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21 Jun 2010 : Column 60Wcontinued
Jonathan Edwards: To ask the Secretary of State for Energy and Climate Change what criteria the Government plans to put in place for eligibility for grants for feed-in tariffs. 
Charles Hendry: The GB feed-in tariffs (FITs) scheme allows combination of grant and FITs payments if the authority is satisfied that the making of FIT payments in respect of the installation would be in accordance with the law relating to state aid.
The European Commission published their decision in relation to state aid and the GB FITs scheme on 14 June 2010. The decision-number N94/2010-is available from the EC website at:
We are considering the implications of this decision on the FITs scheme in the context of our overall approach to energy and climate change. We will make an announcement in due course.
Ian Swales: To ask the Secretary of State for Energy and Climate Change what his policy is on grandfathering of biomass feed-in tariffs. 
Charles Hendry: The consultation on biomass grandfathering policy closed on 28 May. DECC officials are currently analysing the responses.
Electricity generation from biomass (other than anaerobic digestion) is not eligible for feed-in tariffs. Biomass electricity generation at all scales is eligible for support through the renewables obligation.
Andrew Gwynne: To ask the Deputy Prime Minister what definition of equal-sized constituencies he uses.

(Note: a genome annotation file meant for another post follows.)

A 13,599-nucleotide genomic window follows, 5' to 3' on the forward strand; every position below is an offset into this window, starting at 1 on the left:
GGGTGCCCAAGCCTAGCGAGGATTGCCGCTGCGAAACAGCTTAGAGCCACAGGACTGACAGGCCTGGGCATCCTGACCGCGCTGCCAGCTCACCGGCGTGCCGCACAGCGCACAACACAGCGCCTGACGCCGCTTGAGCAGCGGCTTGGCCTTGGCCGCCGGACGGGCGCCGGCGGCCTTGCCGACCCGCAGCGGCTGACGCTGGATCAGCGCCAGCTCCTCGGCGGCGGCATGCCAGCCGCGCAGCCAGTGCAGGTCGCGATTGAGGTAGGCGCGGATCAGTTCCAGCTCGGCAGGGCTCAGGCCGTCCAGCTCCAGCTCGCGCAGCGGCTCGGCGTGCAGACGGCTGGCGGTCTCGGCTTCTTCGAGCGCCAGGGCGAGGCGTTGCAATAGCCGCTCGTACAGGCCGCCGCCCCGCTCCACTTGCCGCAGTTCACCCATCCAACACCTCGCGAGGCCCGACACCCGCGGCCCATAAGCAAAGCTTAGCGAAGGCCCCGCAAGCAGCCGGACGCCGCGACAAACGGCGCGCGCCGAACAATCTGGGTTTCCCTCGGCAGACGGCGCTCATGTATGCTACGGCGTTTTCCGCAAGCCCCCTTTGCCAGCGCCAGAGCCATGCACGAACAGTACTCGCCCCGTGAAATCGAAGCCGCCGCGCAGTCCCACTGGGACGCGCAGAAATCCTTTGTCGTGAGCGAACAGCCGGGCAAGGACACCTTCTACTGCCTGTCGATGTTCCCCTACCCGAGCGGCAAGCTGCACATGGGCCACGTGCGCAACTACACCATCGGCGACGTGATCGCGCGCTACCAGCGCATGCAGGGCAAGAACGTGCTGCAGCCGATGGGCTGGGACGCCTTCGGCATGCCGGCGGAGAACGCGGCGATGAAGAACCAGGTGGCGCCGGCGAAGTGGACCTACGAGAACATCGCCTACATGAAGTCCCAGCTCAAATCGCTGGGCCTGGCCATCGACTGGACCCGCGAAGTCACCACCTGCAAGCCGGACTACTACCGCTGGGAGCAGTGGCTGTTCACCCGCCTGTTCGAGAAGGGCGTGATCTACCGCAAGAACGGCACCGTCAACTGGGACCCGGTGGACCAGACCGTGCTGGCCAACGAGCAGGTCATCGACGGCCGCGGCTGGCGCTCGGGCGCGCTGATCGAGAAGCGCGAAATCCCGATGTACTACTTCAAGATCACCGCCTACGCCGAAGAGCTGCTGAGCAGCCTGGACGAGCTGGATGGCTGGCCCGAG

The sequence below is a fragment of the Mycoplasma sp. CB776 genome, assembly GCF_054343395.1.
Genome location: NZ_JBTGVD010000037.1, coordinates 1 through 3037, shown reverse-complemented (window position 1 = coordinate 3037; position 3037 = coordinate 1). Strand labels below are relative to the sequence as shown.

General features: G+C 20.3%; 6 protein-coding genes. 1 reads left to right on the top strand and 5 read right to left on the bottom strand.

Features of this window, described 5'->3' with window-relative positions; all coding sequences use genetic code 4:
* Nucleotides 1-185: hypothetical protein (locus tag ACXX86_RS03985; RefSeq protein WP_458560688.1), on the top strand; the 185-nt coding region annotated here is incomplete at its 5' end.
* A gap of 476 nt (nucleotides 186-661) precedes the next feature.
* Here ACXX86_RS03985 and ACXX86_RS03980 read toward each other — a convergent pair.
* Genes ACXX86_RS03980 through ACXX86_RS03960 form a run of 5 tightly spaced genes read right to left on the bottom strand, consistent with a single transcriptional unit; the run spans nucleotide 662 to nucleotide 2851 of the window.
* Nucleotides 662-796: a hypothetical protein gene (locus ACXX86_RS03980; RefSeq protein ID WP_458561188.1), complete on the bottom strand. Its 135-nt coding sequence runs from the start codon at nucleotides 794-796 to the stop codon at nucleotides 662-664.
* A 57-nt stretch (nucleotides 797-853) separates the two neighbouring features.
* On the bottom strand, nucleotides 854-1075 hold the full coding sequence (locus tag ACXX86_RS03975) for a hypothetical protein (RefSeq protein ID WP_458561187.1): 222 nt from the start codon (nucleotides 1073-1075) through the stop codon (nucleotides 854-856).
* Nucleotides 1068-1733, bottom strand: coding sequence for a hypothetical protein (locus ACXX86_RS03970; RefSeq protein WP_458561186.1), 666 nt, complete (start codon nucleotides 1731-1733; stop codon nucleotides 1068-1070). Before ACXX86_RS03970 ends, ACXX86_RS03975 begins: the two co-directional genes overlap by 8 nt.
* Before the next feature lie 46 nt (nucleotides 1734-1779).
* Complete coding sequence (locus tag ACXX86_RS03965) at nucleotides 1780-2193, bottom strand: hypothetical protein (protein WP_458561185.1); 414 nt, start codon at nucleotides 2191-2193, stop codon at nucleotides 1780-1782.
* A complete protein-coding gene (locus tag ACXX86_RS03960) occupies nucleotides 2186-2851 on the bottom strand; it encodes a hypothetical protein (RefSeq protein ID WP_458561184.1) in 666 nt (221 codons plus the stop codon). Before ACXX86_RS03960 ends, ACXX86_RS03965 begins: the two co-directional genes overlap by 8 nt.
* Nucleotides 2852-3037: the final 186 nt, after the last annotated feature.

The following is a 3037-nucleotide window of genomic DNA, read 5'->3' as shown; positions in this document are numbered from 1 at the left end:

Mr Harper: The Government have announced that they will introduce legislation to provide for the creation of fewer and more equally-sized constituencies. Details of these provisions will be announced in due course and Parliament will have the opportunity to debate them.
Mr Amess: To ask the Secretary of State for Health how many women aged (a) 18, (b) 17, (c) 16, (d) 15, (e) 14, (f) 13 and (g) 12 years old in each strategic health authority area who had had (i) one, (ii) two, (iii) three, (iv) four, (v) five, (vi) six, (vii) seven, (viii) eight, (ix) nine and (x) 10 or more previous abortions had an abortion in 2009. 
Anne Milton: The information we can provide is shown in the following table. The Department has withheld data where there are totals of less than 10 (between 0 and nine) cases as we believe the disclosure of this information could breach an individual's confidentiality. This is in accordance with the Office for National Statistics guidance on the disclosure of abortion statistics (2005).
|Previous abortions by age under 19 and Strategic Health Authority of residence, 2009|
|Strategic Health Authority||Number of previous abortions||Age under 18||18||Total under age 19|
Ages and number of previous abortions are grouped where totals are less than 10 (between 0 and nine) or where a presented total would reveal a suppressed value from previously published data.
Keith Vaz: To ask the Secretary of State for Health how many adults were treated for mental health issues attributable to alcohol misuse (a) nationally, (b) in the East Midlands and (c) in Leicester in each of the last five years.